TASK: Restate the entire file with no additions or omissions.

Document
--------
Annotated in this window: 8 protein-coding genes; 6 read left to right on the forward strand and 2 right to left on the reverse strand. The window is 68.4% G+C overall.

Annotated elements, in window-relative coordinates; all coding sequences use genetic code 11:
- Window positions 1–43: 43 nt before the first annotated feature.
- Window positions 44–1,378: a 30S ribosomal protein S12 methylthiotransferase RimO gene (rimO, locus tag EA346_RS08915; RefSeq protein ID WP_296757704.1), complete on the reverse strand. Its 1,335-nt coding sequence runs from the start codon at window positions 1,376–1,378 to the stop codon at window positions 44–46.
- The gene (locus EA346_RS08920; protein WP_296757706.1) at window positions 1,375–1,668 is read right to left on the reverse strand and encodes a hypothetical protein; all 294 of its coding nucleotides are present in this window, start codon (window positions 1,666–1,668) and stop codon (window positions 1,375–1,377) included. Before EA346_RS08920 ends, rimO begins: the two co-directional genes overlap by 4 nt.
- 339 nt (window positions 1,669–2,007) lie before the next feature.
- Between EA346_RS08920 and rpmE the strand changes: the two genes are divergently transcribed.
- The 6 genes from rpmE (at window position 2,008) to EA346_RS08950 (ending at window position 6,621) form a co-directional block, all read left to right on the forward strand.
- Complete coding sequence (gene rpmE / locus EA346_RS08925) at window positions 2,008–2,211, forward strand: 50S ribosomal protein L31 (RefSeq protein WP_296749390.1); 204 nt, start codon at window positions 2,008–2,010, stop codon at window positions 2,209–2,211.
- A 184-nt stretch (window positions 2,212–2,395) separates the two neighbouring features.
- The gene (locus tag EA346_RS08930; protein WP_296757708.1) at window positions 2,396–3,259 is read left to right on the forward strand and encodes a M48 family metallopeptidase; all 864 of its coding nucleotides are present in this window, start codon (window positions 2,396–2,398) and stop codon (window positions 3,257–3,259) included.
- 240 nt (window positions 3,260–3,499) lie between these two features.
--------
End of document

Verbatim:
Annotated in this window: 8 protein-coding genes; 6 read left to right on the forward strand and 2 right to left on the reverse strand. The window is 68.4% G+C overall.

Annotated elements, in window-relative coordinates; all coding sequences use genetic code 11:
- Window positions 1–43: 43 nt before the first annotated feature.
- Window positions 44–1,378: a 30S ribosomal protein S12 methylthiotransferase RimO gene (rimO, locus tag EA346_RS08915; RefSeq protein ID WP_296757704.1), complete on the reverse strand. Its 1,335-nt coding sequence runs from the start codon at window positions 1,376–1,378 to the stop codon at window positions 44–46.
- The gene (locus EA346_RS08920; protein WP_296757706.1) at window positions 1,375–1,668 is read right to left on the reverse strand and encodes a hypothetical protein; all 294 of its coding nucleotides are present in this window, start codon (window positions 1,666–1,668) and stop codon (window positions 1,375–1,377) included. Before EA346_RS08920 ends, rimO begins: the two co-directional genes overlap by 4 nt.
- 339 nt (window positions 1,669–2,007) lie before the next feature.
- Between EA346_RS08920 and rpmE the strand changes: the two genes are divergently transcribed.
- The 6 genes from rpmE (at window position 2,008) to EA346_RS08950 (ending at window position 6,621) form a co-directional block, all read left to right on the forward strand.
- Complete coding sequence (gene rpmE / locus EA346_RS08925) at window positions 2,008–2,211, forward strand: 50S ribosomal protein L31 (RefSeq protein WP_296749390.1); 204 nt, start codon at window positions 2,008–2,010, stop codon at window positions 2,209–2,211.
- A 184-nt stretch (window positions 2,212–2,395) separates the two neighbouring features.
- The gene (locus tag EA346_RS08930; protein WP_296757708.1) at window positions 2,396–3,259 is read left to right on the forward strand and encodes a M48 family metallopeptidase; all 864 of its coding nucleotides are present in this window, start codon (window positions 2,396–2,398) and stop codon (window positions 3,257–3,259) included.
- 240 nt (window positions 3,260–3,499) lie between these two features.